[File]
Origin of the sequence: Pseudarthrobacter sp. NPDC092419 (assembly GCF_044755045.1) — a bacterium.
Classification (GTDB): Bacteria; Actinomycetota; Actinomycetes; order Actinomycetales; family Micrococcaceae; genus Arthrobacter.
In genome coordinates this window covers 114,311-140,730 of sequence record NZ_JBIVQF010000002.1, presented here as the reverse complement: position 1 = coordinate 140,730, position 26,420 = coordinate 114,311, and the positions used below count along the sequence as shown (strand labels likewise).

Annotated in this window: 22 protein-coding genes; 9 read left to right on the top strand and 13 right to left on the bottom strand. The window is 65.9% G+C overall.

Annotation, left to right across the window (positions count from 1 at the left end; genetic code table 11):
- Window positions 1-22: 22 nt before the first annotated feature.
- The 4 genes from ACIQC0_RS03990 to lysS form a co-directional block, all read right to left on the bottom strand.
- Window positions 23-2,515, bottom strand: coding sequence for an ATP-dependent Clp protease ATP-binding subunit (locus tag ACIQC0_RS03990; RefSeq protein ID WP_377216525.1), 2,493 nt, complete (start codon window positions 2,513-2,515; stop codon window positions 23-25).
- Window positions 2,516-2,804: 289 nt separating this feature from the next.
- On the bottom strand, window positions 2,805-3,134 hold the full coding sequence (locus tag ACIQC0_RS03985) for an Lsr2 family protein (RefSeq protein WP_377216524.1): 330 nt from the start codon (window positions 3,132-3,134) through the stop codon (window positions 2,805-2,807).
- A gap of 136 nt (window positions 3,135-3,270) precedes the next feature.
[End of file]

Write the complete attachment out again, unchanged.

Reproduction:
Origin of the sequence: Pseudarthrobacter sp. NPDC092419 (assembly GCF_044755045.1) — a bacterium.
Classification (GTDB): Bacteria; Actinomycetota; Actinomycetes; order Actinomycetales; family Micrococcaceae; genus Arthrobacter.
In genome coordinates this window covers 114,311-140,730 of sequence record NZ_JBIVQF010000002.1, presented here as the reverse complement: position 1 = coordinate 140,730, position 26,420 = coordinate 114,311, and the positions used below count along the sequence as shown (strand labels likewise).

Annotated in this window: 22 protein-coding genes; 9 read left to right on the top strand and 13 right to left on the bottom strand. The window is 65.9% G+C overall.

Annotation, left to right across the window (positions count from 1 at the left end; genetic code table 11):
- Window positions 1-22: 22 nt before the first annotated feature.
- The 4 genes from ACIQC0_RS03990 to lysS form a co-directional block, all read right to left on the bottom strand.
- Window positions 23-2,515, bottom strand: coding sequence for an ATP-dependent Clp protease ATP-binding subunit (locus tag ACIQC0_RS03990; RefSeq protein ID WP_377216525.1), 2,493 nt, complete (start codon window positions 2,513-2,515; stop codon window positions 23-25).
- Window positions 2,516-2,804: 289 nt separating this feature from the next.
- On the bottom strand, window positions 2,805-3,134 hold the full coding sequence (locus tag ACIQC0_RS03985) for an Lsr2 family protein (RefSeq protein WP_377216524.1): 330 nt from the start codon (window positions 3,132-3,134) through the stop codon (window positions 2,805-2,807).
- A gap of 136 nt (window positions 3,135-3,270) precedes the next feature.